Since September 2nd, we have been staying at Zwartkloof private game reserve in the Limpopo providence of South Africa, near the town of Bela Bela. This incredible reserve is home to giraffes, tigers, empallas, monkeys, mongoos, zebras, baboons, ostriches, and so many other animals…especially my favorite…lions! This place is beautiful. There is nothing quite like an African sunrise or sunset and the best part of all is going to sit in the field at night and not only seeing thousands of stars, but also seeing part of the Milky Way galaxy.
Our first day on the reserve, we were able to walk a bit, stretch our legs, have some alone time or a nap if needed, and get settled into our bunk rooms. From there we hit the ground running as we began our work. Some painted fences, some moved tarps from pen to pen, and my group…we cleaned out the tiger pens for the incoming tigers. To all my friends who have cleaned out horse stalls…I’m just saying, it could be worse. Our job was to clear out all the branches that had been cut from each pen, but these were no ordinary branches. These were branches with camel thorns anywhere from 1cm to 4” long. They will snag your clothes, cut your arms and legs, and worst part of all they will pierce through your shoe and stab your foot no matter how thick your shoes or boots are.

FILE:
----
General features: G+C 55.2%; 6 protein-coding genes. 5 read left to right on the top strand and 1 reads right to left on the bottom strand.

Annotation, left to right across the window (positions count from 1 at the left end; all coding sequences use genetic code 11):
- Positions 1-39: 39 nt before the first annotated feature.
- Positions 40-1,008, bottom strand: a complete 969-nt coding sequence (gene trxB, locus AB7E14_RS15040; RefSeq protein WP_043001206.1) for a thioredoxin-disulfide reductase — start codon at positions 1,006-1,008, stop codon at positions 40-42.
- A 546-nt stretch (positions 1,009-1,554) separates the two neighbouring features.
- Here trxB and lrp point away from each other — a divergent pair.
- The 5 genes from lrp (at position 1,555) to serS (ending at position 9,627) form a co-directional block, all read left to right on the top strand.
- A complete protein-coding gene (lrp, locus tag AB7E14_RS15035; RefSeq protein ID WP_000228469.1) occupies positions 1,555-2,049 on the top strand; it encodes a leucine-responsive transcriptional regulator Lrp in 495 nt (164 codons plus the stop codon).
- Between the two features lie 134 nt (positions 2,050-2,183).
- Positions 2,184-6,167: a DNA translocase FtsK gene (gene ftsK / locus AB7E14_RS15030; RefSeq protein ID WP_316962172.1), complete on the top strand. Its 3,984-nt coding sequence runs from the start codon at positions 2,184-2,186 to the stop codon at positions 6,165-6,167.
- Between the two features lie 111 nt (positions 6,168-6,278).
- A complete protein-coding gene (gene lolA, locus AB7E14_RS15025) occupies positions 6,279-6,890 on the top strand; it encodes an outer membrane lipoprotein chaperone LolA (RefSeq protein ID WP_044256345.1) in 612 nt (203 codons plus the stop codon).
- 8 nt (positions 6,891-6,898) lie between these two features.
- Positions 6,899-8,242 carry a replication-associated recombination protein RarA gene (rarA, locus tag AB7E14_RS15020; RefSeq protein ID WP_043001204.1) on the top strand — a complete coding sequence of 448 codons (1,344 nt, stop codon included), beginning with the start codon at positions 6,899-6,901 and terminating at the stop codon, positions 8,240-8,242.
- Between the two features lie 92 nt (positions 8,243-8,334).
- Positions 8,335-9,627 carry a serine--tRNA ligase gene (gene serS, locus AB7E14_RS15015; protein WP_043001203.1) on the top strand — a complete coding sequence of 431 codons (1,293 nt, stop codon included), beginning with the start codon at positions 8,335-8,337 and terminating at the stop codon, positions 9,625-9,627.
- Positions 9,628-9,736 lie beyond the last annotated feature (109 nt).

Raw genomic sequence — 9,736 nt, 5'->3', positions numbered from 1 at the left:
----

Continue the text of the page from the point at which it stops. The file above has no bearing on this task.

Between each pen we were able to find a small spot of shade and take a rest as Graduate and Adam would empty the trailer but instead we called them thorn breaks as we literally just sat to pull the thorns out of our shoes and feet.
It was a long hard day, but it was a productive day of work. At the end of it all I was filthy, I could definitely smell myself amongst other smells, and as we hopped in the land rover to head back to camp, Dan (team leader) took us past some other pens and the moment I had been waiting for finally happened…I got to see a real life, African lion and lioness. Their names were Christian and Elsa and as we went by there was another lion, named George, and 3 more lionesses, Ava, Elma, and Julie.
These majestic creatures were beautiful. I start each day hearing them roar and then end the day around 5:30 with a large roar like no other.
As I was talking to Helene (host missionary) about the thorns and the day of work that we had she began to put things into perspective for me. She told me how those thorns that pierced our shoes were the same ones that pierced for our transgressions. The branches we picked up were from the same type of tree that were used to make the crown of thorns that was placed on Christ’s head as he made the ultimate sacrifice for our sins.
As I got pierced, poked, scratched, and stuck many, many, many…MANY times I began to realize I had no room to complain. My pain was a temporary moment that would heal and eventually go away after awhile and His carried an eternal weight that was worth an eternal glory.
As Hein (our host missionary) once told us…even peeling potatoes can bring glory to God, so do it all with gladness and a joyful spirit, pray without ceasing, and give thanks always for ours is the kingdom of God and He is with us every step of the way (2 Thes. 5).
We will never know the impact we can make just by picking up branches and having conversations with those that we worked with. I met some really “lekker,” (cool) workers named Graduate from Mozambique, Adam from Zimbabwe, and Kombright from Mozambique, each with their own story of how they got here and their own families. It may not have been a Jesus conversation…but it was the start of building a relationship that may one day build a bridge.
“You can count the seeds in a mango, but you can’t count the mangos in one seed.”
Until the next Adventure,